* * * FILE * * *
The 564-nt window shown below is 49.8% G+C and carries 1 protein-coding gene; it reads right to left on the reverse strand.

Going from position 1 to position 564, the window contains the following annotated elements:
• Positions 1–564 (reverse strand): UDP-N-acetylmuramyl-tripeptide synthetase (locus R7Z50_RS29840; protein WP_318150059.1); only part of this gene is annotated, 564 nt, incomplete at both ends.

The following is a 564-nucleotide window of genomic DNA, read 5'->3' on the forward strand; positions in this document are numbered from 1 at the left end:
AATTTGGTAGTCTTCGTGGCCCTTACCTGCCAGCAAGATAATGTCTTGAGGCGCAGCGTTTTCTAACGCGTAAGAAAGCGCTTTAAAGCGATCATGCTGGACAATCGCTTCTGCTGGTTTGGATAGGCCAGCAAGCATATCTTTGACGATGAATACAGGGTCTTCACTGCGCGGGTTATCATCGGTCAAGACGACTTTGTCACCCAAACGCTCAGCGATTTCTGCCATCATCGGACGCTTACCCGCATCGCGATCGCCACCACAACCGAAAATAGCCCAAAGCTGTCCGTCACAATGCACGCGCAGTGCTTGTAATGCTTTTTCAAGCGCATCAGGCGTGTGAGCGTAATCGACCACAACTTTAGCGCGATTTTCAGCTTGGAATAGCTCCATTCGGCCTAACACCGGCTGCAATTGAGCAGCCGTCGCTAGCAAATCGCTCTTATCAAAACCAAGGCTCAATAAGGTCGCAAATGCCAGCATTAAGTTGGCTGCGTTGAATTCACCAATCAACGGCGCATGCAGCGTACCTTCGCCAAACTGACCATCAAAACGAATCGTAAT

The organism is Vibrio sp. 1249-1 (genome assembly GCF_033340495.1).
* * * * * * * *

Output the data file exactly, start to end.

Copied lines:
The 564-nt window shown below is 49.8% G+C and carries 1 protein-coding gene; it reads right to left on the reverse strand.

Going from position 1 to position 564, the window contains the following annotated elements:
• Positions 1–564 (reverse strand): UDP-N-acetylmuramyl-tripeptide synthetase (locus R7Z50_RS29840; protein WP_318150059.1); only part of this gene is annotated, 564 nt, incomplete at both ends.

The following is a 564-nucleotide window of genomic DNA, read 5'->3' on the forward strand; positions in this document are numbered from 1 at the left end:
AATTTGGTAGTCTTCGTGGCCCTTACCTGCCAGCAAGATAATGTCTTGAGGCGCAGCGTTTTCTAACGCGTAAGAAAGCGCTTTAAAGCGATCATGCTGGACAATCGCTTCTGCTGGTTTGGATAGGCCAGCAAGCATATCTTTGACGATGAATACAGGGTCTTCACTGCGCGGGTTATCATCGGTCAAGACGACTTTGTCACCCAAACGCTCAGCGATTTCTGCCATCATCGGACGCTTACCCGCATCGCGATCGCCACCACAACCGAAAATAGCCCAAAGCTGTCCGTCACAATGCACGCGCAGTGCTTGTAATGCTTTTTCAAGCGCATCAGGCGTGTGAGCGTAATCGACCACAACTTTAGCGCGATTTTCAGCTTGGAATAGCTCCATTCGGCCTAACACCGGCTGCAATTGAGCAGCCGTCGCTAGCAAATCGCTCTTATCAAAACCAAGGCTCAATAAGGTCGCAAATGCCAGCATTAAGTTGGCTGCGTTGAATTCACCAATCAACGGCGCATGCAGCGTACCTTCGCCAAACTGACCATCAAAACGAATCGTAAT

The organism is Vibrio sp. 1249-1 (genome assembly GCF_033340495.1).